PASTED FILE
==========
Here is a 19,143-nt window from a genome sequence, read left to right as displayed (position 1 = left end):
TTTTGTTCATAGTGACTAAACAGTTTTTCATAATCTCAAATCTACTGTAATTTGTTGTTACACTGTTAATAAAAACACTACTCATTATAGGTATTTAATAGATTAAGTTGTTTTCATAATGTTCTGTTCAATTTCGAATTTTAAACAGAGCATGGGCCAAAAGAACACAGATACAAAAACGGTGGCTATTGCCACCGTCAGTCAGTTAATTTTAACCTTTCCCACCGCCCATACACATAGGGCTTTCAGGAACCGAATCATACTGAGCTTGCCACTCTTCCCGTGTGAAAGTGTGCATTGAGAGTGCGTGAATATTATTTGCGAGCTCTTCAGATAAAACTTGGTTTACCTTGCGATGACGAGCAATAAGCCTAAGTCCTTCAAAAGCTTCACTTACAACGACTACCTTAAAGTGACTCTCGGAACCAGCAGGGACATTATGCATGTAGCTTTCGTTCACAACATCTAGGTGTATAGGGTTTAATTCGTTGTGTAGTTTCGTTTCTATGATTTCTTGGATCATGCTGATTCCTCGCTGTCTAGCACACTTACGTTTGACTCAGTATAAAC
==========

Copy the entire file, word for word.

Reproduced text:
Here is a 19,143-nt window from a genome sequence, read left to right as displayed (position 1 = left end):
TTTTGTTCATAGTGACTAAACAGTTTTTCATAATCTCAAATCTACTGTAATTTGTTGTTACACTGTTAATAAAAACACTACTCATTATAGGTATTTAATAGATTAAGTTGTTTTCATAATGTTCTGTTCAATTTCGAATTTTAAACAGAGCATGGGCCAAAAGAACACAGATACAAAAACGGTGGCTATTGCCACCGTCAGTCAGTTAATTTTAACCTTTCCCACCGCCCATACACATAGGGCTTTCAGGAACCGAATCATACTGAGCTTGCCACTCTTCCCGTGTGAAAGTGTGCATTGAGAGTGCGTGAATATTATTTGCGAGCTCTTCAGATAAAACTTGGTTTACCTTGCGATGACGAGCAATAAGCCTAAGTCCTTCAAAAGCTTCACTTACAACGACTACCTTAAAGTGACTCTCGGAACCAGCAGGGACATTATGCATGTAGCTTTCGTTCACAACATCTAGGTGTATAGGGTTTAATTCGTTGTGTAGTTTCGTTTCTATGATTTCTTGGATCATGCTGATTCCTCGCTGTCTAGCACACTTACGTTTGACTCAGTATAAAC